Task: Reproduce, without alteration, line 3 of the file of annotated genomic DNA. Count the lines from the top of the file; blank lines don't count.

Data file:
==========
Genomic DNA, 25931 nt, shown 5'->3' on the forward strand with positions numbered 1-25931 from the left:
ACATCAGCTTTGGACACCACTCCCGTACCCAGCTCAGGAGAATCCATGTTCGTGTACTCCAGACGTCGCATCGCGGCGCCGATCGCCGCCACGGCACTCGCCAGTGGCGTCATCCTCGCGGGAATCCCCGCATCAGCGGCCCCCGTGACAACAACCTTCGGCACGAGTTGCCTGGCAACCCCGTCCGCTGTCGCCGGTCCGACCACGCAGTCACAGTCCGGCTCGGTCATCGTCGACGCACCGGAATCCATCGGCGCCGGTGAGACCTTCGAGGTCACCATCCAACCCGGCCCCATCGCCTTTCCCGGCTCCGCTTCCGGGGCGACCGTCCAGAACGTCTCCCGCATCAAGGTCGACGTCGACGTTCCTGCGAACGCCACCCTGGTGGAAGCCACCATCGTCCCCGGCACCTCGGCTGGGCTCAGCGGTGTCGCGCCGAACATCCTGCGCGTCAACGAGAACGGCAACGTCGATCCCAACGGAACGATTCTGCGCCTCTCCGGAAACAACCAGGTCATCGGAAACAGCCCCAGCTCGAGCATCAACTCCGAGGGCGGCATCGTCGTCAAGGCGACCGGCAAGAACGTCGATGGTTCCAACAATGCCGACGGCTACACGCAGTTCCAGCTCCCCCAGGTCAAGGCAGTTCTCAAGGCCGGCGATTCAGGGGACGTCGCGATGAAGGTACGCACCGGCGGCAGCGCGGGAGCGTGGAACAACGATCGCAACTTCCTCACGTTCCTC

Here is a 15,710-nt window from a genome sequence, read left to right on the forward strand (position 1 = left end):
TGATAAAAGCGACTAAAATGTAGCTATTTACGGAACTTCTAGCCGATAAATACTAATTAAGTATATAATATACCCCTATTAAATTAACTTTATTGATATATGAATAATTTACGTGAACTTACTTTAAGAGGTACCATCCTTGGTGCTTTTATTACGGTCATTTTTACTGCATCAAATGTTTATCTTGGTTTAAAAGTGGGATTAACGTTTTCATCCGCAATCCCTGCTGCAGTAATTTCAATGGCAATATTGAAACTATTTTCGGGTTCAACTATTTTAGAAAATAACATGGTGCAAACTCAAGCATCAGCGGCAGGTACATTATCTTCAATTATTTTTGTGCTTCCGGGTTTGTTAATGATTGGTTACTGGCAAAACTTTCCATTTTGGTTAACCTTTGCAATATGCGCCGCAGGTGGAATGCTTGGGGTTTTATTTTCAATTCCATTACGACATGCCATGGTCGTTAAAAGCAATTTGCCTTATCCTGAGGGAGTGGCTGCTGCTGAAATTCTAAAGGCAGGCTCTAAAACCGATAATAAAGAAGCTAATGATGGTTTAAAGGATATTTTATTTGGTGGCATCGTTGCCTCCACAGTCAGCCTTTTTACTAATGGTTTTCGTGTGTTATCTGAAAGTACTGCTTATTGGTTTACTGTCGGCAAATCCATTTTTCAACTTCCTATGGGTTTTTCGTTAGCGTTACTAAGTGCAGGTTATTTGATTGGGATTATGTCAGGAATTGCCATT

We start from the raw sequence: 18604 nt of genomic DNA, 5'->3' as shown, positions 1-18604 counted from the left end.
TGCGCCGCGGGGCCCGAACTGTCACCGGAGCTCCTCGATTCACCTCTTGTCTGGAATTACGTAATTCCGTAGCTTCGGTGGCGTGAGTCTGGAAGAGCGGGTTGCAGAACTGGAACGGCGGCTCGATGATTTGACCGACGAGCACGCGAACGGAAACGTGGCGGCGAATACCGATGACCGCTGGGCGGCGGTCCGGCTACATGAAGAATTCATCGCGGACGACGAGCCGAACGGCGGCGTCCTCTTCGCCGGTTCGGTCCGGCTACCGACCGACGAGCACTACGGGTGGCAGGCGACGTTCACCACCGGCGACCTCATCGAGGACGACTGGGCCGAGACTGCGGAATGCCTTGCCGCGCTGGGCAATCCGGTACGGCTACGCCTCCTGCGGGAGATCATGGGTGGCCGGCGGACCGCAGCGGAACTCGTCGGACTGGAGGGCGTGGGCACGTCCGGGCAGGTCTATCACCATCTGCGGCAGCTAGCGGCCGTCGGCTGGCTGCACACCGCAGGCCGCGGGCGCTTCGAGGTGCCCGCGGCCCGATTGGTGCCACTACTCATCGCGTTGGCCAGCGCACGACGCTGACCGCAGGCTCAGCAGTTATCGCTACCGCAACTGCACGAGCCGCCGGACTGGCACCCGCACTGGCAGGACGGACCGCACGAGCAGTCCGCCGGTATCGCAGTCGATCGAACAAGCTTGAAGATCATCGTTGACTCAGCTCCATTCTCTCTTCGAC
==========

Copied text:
Here is a 15,710-nt window from a genome sequence, read left to right on the forward strand (position 1 = left end):